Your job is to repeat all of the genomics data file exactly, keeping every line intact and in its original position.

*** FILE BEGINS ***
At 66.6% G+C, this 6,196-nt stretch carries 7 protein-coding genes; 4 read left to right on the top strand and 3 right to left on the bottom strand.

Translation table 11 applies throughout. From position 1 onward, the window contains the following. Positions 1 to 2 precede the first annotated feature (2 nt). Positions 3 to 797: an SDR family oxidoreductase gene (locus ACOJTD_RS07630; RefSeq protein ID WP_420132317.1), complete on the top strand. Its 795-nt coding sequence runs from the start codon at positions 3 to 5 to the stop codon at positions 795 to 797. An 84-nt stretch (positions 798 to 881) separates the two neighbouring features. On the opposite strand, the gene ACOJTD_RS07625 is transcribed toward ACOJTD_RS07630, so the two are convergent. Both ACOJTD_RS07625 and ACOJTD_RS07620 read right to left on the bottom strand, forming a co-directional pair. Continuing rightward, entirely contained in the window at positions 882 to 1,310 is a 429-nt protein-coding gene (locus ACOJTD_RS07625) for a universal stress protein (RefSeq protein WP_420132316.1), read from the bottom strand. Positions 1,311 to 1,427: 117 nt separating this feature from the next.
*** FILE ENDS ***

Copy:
At 66.6% G+C, this 6,196-nt stretch carries 7 protein-coding genes; 4 read left to right on the top strand and 3 right to left on the bottom strand.

Translation table 11 applies throughout. From position 1 onward, the window contains the following. Positions 1 to 2 precede the first annotated feature (2 nt). Positions 3 to 797: an SDR family oxidoreductase gene (locus ACOJTD_RS07630; RefSeq protein ID WP_420132317.1), complete on the top strand. Its 795-nt coding sequence runs from the start codon at positions 3 to 5 to the stop codon at positions 795 to 797. An 84-nt stretch (positions 798 to 881) separates the two neighbouring features. On the opposite strand, the gene ACOJTD_RS07625 is transcribed toward ACOJTD_RS07630, so the two are convergent. Both ACOJTD_RS07625 and ACOJTD_RS07620 read right to left on the bottom strand, forming a co-directional pair. Continuing rightward, entirely contained in the window at positions 882 to 1,310 is a 429-nt protein-coding gene (locus ACOJTD_RS07625) for a universal stress protein (RefSeq protein WP_420132316.1), read from the bottom strand. Positions 1,311 to 1,427: 117 nt separating this feature from the next.